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I'll call the meeting to order.
For the official witnesses who are here—and many have presented submissions—I'll just make you aware of what we'll do for the next 15 minutes. When we're on the road and out of Ottawa, we usually have what we call open mike sessions, which give people the opportunity to come to a floor mike and make one-minute presentations on issues of concern to them. They do go into the record. There are no questions from members on those open mike sessions. We'll start with that session first.
I notice that we have quite a number of young folks here this morning. It's great to see you folks participating in the parliamentary process.
We'll start with Ronald Smith.
I consider myself a typical Canadian. I am also a CA with nearly 40 years' experience as a forensic accountant. I have two issues to bring up that I and many Canadians cannot get our heads around.
The first issue is the Phoenix payroll debacle. Blame is not the issue. I'm sure there's enough to go around. The bigger questions are these: How did it happen? How did the estimates keep increasing exponentially? Most important, how can this be prevented in the future?
The second issue is offshore income tax evasion. The public is not seeing enough done by the government. Why does it not appear that professional advisers are being held fully accountable? Without them, these schemes could not take place. “Too big to fail” is not acceptable; “too big to ignore” is the issue. To put this in human terms, with all these billions of dollars wasted, how many first nations could now have drinkable water or homes without mould? How many veterans could have their much-needed counselling?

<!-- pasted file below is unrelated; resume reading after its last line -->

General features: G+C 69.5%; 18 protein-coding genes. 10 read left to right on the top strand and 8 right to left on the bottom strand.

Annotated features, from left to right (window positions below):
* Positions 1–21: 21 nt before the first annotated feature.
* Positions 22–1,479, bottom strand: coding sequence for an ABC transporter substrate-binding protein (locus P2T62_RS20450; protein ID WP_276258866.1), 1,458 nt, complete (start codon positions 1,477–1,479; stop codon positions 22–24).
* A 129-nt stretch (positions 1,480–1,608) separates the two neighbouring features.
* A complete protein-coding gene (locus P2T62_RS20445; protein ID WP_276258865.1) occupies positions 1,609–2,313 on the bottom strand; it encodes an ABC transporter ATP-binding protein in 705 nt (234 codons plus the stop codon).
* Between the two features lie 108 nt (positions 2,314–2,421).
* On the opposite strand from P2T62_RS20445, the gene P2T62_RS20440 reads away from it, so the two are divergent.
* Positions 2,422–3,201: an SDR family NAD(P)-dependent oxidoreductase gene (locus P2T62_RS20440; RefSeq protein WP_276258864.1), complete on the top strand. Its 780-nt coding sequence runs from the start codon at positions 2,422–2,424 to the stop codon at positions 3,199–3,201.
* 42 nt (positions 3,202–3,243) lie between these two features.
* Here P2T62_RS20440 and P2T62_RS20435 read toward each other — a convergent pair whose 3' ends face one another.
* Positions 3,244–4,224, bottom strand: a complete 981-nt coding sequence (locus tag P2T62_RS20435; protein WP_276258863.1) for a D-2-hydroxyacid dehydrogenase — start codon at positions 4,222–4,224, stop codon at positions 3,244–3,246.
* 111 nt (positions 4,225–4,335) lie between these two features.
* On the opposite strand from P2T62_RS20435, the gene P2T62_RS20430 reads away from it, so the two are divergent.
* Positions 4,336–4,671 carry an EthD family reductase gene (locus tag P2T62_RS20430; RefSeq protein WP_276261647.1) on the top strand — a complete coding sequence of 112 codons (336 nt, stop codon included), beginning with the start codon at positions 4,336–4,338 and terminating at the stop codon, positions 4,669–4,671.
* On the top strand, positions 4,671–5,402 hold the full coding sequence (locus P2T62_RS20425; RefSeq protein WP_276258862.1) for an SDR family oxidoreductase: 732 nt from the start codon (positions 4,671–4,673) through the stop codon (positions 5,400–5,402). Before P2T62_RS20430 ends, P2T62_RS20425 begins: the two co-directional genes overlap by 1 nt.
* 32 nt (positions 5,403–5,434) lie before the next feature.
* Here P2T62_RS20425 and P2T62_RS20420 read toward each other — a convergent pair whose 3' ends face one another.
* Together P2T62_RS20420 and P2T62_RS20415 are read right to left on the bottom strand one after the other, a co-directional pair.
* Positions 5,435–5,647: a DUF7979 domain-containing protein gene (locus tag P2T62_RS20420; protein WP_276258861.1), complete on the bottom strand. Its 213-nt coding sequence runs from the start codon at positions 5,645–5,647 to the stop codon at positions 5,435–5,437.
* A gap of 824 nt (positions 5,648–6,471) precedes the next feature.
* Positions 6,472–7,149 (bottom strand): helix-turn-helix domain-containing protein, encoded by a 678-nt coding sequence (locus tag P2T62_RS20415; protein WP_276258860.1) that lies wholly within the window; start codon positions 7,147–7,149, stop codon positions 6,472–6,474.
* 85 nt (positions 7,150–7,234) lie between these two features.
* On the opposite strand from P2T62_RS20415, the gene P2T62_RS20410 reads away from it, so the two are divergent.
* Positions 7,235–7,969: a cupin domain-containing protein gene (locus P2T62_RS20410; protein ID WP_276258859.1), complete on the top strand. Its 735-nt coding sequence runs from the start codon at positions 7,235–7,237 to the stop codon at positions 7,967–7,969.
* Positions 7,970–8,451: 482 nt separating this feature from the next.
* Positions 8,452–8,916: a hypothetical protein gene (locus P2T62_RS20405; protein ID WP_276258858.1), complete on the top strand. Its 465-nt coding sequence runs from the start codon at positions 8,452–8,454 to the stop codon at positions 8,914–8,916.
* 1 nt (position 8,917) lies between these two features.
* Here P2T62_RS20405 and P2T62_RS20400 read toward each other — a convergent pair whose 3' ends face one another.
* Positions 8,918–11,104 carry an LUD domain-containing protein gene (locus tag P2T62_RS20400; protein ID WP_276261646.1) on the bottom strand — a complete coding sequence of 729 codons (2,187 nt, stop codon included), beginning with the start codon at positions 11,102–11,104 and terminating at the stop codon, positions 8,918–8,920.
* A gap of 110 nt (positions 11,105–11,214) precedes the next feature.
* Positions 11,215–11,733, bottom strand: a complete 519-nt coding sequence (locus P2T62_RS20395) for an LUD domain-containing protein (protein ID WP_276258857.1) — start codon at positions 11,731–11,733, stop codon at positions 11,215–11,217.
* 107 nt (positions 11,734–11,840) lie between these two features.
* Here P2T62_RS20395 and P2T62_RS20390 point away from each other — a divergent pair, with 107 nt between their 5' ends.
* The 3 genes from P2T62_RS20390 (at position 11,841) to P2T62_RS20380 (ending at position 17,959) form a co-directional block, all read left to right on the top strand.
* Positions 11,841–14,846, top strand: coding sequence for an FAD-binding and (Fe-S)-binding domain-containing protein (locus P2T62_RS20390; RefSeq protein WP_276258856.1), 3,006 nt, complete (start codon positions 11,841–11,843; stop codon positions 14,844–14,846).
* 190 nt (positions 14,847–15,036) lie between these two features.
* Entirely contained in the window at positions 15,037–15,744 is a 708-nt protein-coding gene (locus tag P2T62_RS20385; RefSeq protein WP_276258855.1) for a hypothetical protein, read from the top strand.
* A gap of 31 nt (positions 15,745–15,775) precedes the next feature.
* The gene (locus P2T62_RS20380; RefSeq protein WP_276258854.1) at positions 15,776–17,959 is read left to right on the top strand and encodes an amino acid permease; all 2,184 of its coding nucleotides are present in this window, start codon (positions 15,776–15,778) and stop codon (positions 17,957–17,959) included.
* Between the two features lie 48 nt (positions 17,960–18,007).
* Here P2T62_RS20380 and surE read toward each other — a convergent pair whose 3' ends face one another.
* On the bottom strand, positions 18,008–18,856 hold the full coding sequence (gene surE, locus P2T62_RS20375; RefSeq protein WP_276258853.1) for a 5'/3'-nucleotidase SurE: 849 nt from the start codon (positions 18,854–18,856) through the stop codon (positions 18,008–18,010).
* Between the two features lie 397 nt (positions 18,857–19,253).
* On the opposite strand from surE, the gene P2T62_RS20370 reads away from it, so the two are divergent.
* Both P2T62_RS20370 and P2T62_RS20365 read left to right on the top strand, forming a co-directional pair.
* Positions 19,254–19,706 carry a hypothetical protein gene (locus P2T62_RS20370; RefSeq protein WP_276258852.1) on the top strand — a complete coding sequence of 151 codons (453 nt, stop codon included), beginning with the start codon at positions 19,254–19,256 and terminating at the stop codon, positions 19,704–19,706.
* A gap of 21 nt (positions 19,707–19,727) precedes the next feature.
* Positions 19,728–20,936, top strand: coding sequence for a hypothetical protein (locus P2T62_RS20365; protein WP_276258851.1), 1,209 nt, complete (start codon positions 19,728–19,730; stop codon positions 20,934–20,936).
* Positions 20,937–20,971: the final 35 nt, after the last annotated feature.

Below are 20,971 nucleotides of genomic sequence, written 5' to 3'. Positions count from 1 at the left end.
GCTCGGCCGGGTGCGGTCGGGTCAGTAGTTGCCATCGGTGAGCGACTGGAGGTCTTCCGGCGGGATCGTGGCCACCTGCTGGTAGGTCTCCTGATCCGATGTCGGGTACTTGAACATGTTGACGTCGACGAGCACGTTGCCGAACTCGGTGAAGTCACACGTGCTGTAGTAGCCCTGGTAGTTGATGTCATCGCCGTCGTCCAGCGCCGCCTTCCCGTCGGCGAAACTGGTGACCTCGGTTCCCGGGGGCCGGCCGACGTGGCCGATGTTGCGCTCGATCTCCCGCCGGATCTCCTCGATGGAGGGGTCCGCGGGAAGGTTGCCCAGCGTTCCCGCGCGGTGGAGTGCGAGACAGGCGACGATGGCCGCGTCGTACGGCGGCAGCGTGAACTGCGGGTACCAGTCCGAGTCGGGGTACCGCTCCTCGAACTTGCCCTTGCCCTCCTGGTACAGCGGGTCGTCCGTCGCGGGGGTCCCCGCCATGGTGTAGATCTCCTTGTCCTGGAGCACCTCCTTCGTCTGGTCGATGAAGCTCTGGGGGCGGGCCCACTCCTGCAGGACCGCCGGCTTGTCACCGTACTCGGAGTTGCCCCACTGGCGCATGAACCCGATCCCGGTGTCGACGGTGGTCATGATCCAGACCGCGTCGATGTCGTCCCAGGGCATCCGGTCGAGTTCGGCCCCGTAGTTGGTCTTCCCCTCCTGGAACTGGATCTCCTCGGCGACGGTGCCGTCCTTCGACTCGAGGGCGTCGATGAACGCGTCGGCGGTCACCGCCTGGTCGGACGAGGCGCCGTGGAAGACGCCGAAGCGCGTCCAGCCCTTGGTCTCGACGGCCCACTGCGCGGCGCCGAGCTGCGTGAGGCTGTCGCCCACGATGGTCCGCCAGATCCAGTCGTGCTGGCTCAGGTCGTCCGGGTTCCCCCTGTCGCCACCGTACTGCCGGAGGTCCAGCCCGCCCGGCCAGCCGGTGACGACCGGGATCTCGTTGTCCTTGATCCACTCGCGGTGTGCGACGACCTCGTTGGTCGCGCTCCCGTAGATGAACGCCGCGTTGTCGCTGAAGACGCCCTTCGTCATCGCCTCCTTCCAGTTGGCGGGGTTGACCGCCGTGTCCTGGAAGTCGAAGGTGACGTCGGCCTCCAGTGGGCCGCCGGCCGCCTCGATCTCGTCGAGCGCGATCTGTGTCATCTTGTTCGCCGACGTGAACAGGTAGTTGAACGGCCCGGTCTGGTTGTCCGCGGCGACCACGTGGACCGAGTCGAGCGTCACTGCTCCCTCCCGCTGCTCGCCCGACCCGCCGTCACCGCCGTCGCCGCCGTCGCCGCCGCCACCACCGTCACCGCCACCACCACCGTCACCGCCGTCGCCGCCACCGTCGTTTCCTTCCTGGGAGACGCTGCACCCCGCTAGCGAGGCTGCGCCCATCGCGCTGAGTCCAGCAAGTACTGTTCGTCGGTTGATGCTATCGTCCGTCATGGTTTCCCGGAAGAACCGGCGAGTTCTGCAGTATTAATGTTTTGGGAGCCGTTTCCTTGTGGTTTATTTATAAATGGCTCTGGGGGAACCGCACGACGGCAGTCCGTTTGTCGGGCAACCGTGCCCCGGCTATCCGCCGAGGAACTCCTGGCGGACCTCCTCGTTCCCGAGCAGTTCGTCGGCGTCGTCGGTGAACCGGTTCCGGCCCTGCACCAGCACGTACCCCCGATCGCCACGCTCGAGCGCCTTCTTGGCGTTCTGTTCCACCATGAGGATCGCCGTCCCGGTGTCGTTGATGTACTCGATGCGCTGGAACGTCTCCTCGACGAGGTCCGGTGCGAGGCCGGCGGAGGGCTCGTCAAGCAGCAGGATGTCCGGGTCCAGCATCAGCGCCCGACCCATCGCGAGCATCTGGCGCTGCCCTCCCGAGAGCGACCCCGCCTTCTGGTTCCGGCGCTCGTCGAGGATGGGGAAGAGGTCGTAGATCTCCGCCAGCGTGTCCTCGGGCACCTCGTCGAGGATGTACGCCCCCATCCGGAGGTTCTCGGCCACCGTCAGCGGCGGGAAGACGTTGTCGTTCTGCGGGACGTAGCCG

Thank you for this opportunity.
Thank you, Ronald, for your points and your directness.
Now we'll turn to Miss Eden Hildebrand.
Welcome, Eden. The floor is yours.
Dear members of the finance committee, hi.
Good morning, my name is Eden Hilderbrand.
I am a Millennium Kid. Thank you for letting me speak today.
Last year I came to the pre-budget consultation meeting and mentioned that 260 million kids ages six to 17 do not attend school around the world. I did research again, and I was disappointed that there are still 260 million kids who don't get to attend school. I am grateful that Canada has spent millions on global education, but I think we have to do better for these 260 million kids.
All of you had the privilege of an education that led to your position in government. I hope that by 2030 every child will have a quality primary and secondary education. Your decision on Canada's budget can help make this happen.
I'm studying percentages in my grade 7 math class now. If our economy continues to grow and our foreign aid is still around $5 billion with small increases each year, as Canada's income goes up, our aid will go down as a percentage if we do not increase it a lot. Please do.
Thank you very much, Eden.
Next is Tyson Brown.
Welcome, Tyson. Go ahead.
Hi. My name is Tyson. I'm 10 years old, and I live in Milton, Ontario.
I'm here to ask you to keep your promises about the sustainable development goals that were made in 2015.
This weekend I will eat two huge Thanksgiving meals. I've never known what it's like to be so hungry and not have enough food or clean water to drink. I'm also lucky to get an education at school.
I'm asking you to work towards giving 0.7% of Canada's yearly income towards SDGs so that other kids in the world like me can also get an education and not go hungry.